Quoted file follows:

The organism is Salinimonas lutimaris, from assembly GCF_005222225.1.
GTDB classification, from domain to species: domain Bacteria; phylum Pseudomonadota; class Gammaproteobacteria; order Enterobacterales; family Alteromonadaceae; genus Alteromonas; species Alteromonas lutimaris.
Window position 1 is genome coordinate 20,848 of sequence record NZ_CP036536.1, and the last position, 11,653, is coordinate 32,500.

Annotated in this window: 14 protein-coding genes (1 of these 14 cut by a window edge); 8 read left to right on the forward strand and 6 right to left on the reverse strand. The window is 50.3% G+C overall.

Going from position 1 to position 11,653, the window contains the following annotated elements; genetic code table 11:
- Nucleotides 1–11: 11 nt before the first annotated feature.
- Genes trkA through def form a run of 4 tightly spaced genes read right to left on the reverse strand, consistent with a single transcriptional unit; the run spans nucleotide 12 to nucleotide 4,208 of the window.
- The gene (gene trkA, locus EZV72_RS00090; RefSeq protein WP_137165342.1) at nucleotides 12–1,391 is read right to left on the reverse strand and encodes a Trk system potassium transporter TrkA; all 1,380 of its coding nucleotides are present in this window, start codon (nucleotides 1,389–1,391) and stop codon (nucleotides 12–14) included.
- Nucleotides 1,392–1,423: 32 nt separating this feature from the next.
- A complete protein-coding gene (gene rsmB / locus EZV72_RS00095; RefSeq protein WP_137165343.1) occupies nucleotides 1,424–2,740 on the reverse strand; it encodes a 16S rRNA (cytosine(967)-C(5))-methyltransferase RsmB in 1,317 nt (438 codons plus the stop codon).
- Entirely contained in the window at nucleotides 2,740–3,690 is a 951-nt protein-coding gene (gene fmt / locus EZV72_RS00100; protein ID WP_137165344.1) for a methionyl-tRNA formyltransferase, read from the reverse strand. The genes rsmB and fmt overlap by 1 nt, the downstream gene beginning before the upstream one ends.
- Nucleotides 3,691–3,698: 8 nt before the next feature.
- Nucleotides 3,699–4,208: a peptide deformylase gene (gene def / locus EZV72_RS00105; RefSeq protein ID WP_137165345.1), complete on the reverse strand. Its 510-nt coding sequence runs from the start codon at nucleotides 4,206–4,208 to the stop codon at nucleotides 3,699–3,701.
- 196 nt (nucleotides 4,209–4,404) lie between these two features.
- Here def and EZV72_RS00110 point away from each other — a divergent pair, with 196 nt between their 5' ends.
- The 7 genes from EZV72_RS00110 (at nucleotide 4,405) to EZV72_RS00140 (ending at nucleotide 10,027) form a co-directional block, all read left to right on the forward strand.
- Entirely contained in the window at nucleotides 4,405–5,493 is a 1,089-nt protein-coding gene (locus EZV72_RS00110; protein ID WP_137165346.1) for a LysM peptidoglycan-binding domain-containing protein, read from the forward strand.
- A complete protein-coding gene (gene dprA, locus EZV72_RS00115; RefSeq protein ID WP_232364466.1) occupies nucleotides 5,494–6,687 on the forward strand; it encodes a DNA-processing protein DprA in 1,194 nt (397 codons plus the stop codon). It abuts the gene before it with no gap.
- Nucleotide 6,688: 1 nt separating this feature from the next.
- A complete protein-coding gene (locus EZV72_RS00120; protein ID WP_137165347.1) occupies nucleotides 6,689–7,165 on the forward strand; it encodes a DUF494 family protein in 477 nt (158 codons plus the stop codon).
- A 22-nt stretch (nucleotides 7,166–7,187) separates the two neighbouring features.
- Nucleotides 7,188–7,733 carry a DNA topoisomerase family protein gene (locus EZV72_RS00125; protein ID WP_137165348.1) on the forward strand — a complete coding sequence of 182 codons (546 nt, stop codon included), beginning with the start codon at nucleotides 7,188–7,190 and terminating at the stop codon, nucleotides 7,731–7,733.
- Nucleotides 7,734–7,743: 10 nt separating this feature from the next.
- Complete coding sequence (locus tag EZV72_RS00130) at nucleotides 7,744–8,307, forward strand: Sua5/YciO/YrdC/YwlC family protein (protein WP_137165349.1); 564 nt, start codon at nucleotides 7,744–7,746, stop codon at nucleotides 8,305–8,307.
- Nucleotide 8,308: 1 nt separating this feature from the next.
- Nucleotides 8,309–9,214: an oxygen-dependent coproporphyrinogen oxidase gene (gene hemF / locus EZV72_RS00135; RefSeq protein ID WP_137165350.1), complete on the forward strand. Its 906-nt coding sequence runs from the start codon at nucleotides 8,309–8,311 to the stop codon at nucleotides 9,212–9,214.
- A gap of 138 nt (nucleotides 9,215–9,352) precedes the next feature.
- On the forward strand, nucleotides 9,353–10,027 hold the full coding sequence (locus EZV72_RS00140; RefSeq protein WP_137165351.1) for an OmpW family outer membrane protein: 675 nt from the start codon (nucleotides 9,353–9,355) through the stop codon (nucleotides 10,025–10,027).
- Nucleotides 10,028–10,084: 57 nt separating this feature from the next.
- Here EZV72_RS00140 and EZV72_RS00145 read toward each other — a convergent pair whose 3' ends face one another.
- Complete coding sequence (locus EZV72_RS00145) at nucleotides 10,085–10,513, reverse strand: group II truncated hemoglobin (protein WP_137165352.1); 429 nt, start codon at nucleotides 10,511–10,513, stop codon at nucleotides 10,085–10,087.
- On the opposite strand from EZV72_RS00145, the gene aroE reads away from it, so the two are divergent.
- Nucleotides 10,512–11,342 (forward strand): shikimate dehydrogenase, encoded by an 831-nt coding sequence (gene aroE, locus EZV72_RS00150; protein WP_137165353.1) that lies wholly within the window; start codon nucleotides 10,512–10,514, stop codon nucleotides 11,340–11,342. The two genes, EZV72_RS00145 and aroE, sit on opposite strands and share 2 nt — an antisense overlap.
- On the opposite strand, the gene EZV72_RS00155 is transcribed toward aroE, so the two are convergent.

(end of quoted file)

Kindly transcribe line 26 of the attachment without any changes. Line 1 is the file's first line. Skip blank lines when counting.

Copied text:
- Nucleotides 8,309–9,214: an oxygen-dependent coproporphyrinogen oxidase gene (gene hemF / locus EZV72_RS00135; RefSeq protein ID WP_137165350.1), complete on the forward strand. Its 906-nt coding sequence runs from the start codon at nucleotides 8,309–8,311 to the stop codon at nucleotides 9,212–9,214.